Tweeting to Learn: Extending Social Classroom Learning Via Twitter
For some adult students, Twitter already has a place in their personal or professional lives, as they use it to:
- Follow and interact with experts and sources (including news outlets, blogs and publications) in their specialty areas;
- Access local, national and global breaking news;
- Connect with professional organizations and fellow members; and
- Follow conference backchannels on-site or from a distance.
As a social networking tool, Twitter creates an environment for personal learning networks that link individual students to peers and resources that build capacity and relationships in their professional lives. Harnessing that power in the higher education classroom can extend learning and introduce (or reinforce) the value of developing a global professional knowledge base.
There are myriad ways to use Twitter, both to support classroom management and increase student engagement. One example of the latter usage comes from a colleague who asks student peer groups to research topics and share discoveries on Twitter using a common course hashtag (a way to identify messages related to a specific topic in social media). Students not only share what they learn with classmates, expanding the group’s collective knowledge, but with others who read their tweets. This opens discussion and learning opportunities to not only fellow class members but to a larger global audience.
Similarly, students can follow content-related hashtags or terms (e.g., #nonprofit or #governance for students in my classes) to access live discussions and news related to topics germane to the course. This opens the potential to not only discover live, current resources not found in textbooks, but to interact directly with those generating the content. Many authors, opinion leaders and practitioners welcome opportunities to interact directly with those interested in their work — especially students.
Students can follow conference hashtags, benefitting from knowledge and ideas shared without attending personally. For example, students in my courses regularly are encouraged to follow the backchannel of the annual Association for Research on Nonprofit Organizations and Voluntary Action conference to sample cutting-edge research on the sector.
Backchannels can be used in the classroom as well. Faculty can use Twitter to encourage comments and questions in a live classroom using a course hashtag. This creates not only an additional mode of participation for students (especially those who may hesitate to raise their hands in class), but to create a running log of ideas that resonate and resources germane to the topic in large lecture classes. (Using a curation tool such as Storify enhances the value and permanence of Twitter-based discussions — and courses more generally.) It also offers a chance to extend conversation beyond the classroom.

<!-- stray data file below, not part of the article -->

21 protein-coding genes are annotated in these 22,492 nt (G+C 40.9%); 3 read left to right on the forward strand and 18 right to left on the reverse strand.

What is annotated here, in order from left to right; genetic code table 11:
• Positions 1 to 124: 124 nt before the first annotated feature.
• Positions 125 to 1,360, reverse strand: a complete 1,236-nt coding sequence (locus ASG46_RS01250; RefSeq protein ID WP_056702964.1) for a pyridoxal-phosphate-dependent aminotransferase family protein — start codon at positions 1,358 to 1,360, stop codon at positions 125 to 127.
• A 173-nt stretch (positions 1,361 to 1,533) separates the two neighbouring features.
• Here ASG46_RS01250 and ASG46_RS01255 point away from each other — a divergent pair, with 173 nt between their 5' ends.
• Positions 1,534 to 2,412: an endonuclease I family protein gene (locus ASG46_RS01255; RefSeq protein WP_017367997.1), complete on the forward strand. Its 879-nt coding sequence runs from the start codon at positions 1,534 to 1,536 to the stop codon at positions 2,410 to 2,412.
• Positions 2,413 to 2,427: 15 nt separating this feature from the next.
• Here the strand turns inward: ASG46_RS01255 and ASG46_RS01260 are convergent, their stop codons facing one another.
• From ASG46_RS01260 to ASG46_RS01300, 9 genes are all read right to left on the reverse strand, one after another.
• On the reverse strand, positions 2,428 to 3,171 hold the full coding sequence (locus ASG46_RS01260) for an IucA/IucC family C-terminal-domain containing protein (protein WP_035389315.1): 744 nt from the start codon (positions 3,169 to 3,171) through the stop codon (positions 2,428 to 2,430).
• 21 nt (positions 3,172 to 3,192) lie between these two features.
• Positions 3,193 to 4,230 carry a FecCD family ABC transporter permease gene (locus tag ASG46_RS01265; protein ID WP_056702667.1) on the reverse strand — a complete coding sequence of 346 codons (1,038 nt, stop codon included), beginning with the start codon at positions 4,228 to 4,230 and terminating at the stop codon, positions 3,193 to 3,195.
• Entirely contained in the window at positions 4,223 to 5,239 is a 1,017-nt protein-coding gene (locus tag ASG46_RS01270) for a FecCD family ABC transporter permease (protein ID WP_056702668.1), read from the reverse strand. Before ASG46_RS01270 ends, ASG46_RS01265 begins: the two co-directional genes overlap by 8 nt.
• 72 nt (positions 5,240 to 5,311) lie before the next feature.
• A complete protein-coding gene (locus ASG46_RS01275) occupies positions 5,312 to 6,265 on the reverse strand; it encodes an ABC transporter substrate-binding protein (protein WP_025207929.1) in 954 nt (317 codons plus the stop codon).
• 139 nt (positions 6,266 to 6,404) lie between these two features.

Twitter can support course management in other ways. For example, instructors can use it to announce quick schedule changes (e.g., session cancellations or classroom changes) that are more readily accessible than email for students using mobile technology. Students can use that same pathway to pose questions to instructors. Twitter also allows for direct messaging, offering the same immediate communication benefit in a private setting if needed.
Twitter can be used to share information and reminders about events of interest to students. It also can be used to generate thinking and interest in advance of a class meeting. For example, the instructor could send out a question or article link to stimulate thinking before class. Students then have an opportunity to come better prepared for a stimulating conversation, one that may already be in progress on Twitter.
Incorporating new tools in a classroom setting can spark anxieties for instructor and students. Adding Twitter to the mix is no exception. Setting personal boundaries as an instructor, and classroom policies for everyone, is essential. Engaging students in defining ground rules about interacting with classmates, sharing information and respecting privacy improves the potential for quality participation and deepens understanding of what it means to participate in an increasingly connected and global society.
A related concern is the public nature of Twitter. People can, and occasionally do, say things they later wish they could take back. They follow profiles that tweet on topics that are, at best, not tied to a student’s academic interests. They may even get lost in their Twitter feeds during class instead of the work in front of them.
Certainly, those risks are real. They also are part of online life in a space where, if students are not already engaged, they will be — or should be — as working professionals. Modeling appropriate online behavior and jointly engaging in critical assessment of information can be an important additional contribution to their learning experience.
For a curated list of resources related to using Twitter in the classroom, click here.
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 Debra Beck, “Social Media Vital to Professional Development,” The EvoLLLution. Accessed at https://evolllution.com/opinions/social-media-vital-professional-development/
 “Building your PLN,” Pinterest. Accessed at http://www.pinterest.com/npmaven/building-your-pln/
 Katie Lepi, “10 New Ways Twitter is Changing the College Lecture,” Edudemic, July 25, 2012. Accessed at http://www.edudemic.com/twitter-college-lecture/
 “Class Twitter Policies,” Prof KRG. Accessed at http://www.profkrg.com/courses/class-twitter-policies?utm_source=buffer&utm_campaign=Buffer&utm_content=bufferd4464&utm_medium=twitter